Gardner’s novel is primarily a character study of the monster Grendel and the men who live in fear of him. Through the eyes of the monster, Gardner offers his readers an assessment of the human condition; the picture is not always nice and is in fact more often a scathing commentary on the essentially animalistic qualities that persist in men even as they delude themselves into thinking that they have risen above the beast.
Since Grendel tells his own story, the reader is allowed great insight into the loneliness that the monster feels as he tries to communicate with men. Grendel possesses superhuman strength, and though his size is never specified, he is clearly gargantuan: He is capable of seizing and tearing apart the warriors who oppose him and, with cannibalistic delight, devouring them. This same creature whose behavior strikes terror into the hearts of Hrothgar’s thanes is, nevertheless, also capable of relatively subtle thought; his commentaries on the way that men treat one another show that he understands what mercy, charity, love, hate, and revenge mean. Additionally, he possesses an existentialist view of the world, musing on more than one occasion that all that happens is merely accidental; there is no god prompting the actions of men or monsters, or giving purpose to the world.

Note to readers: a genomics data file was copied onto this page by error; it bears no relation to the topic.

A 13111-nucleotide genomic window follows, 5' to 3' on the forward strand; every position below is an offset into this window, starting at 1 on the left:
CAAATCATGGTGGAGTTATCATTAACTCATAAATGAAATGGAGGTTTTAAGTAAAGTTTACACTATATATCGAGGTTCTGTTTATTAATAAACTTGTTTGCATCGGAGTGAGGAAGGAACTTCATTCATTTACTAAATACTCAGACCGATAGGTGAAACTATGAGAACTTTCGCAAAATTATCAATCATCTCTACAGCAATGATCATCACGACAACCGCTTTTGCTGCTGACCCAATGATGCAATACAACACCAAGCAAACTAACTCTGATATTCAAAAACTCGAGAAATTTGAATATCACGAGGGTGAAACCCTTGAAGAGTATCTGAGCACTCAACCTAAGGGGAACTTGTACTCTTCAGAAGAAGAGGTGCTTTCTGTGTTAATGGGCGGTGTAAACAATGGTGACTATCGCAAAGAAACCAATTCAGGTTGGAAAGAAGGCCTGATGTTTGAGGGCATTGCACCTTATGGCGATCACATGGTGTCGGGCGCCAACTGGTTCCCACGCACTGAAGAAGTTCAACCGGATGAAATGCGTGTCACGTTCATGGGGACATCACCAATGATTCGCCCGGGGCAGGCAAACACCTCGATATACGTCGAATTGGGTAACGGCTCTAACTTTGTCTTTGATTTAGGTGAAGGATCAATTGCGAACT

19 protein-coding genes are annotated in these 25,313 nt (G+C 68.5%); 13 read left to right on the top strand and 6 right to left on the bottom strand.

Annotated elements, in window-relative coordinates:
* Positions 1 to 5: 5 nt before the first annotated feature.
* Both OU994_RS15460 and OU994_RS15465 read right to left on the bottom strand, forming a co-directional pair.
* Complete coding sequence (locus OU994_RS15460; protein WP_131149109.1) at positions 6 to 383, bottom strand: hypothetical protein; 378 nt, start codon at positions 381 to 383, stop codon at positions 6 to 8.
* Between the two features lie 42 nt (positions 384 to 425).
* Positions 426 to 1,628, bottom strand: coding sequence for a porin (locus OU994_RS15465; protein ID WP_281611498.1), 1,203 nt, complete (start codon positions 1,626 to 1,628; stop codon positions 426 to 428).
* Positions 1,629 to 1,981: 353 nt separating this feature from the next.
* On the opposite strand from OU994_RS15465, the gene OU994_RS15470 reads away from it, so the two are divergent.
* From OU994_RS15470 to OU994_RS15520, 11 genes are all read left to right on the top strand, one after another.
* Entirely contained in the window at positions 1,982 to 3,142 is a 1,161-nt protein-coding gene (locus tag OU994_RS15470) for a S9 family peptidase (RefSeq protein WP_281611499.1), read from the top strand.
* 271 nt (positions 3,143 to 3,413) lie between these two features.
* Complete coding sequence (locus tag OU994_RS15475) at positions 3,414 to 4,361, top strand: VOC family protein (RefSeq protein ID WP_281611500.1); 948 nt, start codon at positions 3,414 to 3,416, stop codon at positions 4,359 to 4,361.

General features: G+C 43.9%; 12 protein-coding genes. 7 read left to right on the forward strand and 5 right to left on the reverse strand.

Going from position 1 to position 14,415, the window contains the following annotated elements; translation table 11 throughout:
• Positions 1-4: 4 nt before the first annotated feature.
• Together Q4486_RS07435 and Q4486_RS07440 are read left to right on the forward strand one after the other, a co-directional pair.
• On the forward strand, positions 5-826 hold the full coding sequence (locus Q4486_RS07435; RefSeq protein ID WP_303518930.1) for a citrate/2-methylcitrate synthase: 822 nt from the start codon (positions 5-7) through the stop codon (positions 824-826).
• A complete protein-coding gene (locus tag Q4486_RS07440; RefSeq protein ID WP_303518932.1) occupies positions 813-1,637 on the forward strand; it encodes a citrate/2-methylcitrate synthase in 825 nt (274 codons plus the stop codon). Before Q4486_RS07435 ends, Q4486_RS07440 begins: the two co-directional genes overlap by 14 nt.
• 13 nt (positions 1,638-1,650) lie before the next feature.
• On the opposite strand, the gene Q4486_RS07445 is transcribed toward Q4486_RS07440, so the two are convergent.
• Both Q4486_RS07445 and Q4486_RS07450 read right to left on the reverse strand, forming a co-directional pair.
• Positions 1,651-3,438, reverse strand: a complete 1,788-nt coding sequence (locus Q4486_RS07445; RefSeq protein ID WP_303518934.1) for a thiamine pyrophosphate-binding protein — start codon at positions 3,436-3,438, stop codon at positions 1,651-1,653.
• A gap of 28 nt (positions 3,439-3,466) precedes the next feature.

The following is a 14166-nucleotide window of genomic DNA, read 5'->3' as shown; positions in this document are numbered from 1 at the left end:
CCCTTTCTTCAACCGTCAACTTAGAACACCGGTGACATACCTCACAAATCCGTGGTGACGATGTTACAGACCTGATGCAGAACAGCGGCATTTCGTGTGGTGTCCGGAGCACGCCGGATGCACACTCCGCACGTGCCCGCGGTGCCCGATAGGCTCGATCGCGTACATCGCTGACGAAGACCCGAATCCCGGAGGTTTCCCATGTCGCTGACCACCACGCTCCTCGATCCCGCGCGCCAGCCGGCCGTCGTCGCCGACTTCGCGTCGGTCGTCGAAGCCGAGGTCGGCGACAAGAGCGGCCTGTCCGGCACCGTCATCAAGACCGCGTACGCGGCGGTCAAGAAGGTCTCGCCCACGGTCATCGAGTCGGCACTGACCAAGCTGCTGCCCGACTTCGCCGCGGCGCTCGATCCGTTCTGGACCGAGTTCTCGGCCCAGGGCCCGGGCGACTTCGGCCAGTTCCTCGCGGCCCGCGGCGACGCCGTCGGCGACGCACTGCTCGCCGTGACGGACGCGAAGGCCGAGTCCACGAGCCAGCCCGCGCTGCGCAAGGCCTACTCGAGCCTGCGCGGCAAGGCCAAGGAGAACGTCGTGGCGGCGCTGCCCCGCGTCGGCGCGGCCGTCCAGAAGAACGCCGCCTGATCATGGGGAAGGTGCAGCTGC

Because this is a first-person novel, the reader’s impression of the other characters is colored by the descriptions offered by Grendel. Hrothgar...
(The entire section is 553 words.)